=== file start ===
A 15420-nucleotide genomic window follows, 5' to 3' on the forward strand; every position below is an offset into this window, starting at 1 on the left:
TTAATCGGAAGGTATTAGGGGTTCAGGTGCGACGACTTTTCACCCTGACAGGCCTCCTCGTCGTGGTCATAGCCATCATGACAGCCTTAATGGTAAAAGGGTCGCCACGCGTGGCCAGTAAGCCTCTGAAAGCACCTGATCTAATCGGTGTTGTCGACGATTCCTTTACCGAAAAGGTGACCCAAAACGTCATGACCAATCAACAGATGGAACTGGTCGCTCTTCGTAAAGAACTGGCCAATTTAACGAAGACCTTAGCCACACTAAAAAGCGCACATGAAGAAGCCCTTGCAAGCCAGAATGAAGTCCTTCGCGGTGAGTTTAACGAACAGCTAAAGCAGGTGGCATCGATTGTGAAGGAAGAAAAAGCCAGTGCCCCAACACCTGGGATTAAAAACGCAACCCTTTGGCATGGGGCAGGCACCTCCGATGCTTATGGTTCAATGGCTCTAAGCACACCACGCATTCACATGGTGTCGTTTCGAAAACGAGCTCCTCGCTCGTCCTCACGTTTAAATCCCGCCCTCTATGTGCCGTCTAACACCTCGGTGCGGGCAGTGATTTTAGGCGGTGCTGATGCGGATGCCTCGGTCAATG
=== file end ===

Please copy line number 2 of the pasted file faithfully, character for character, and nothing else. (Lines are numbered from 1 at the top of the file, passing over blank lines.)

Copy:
TTAATCGGAAGGTATTAGGGGTTCAGGTGCGACGACTTTTCACCCTGACAGGCCTCCTCGTCGTGGTCATAGCCATCATGACAGCCTTAATGGTAAAAGGGTCGCCACGCGTGGCCAGTAAGCCTCTGAAAGCACCTGATCTAATCGGTGTTGTCGACGATTCCTTTACCGAAAAGGTGACCCAAAACGTCATGACCAATCAACAGATGGAACTGGTCGCTCTTCGTAAAGAACTGGCCAATTTAACGAAGACCTTAGCCACACTAAAAAGCGCACATGAAGAAGCCCTTGCAAGCCAGAATGAAGTCCTTCGCGGTGAGTTTAACGAACAGCTAAAGCAGGTGGCATCGATTGTGAAGGAAGAAAAAGCCAGTGCCCCAACACCTGGGATTAAAAACGCAACCCTTTGGCATGGGGCAGGCACCTCCGATGCTTATGGTTCAATGGCTCTAAGCACACCACGCATTCACATGGTGTCGTTTCGAAAACGAGCTCCTCGCTCGTCCTCACGTTTAAATCCCGCCCTCTATGTGCCGTCTAACACCTCGGTGCGGGCAGTGATTTTAGGCGGTGCTGATGCGGATGCCTCGGTCAATG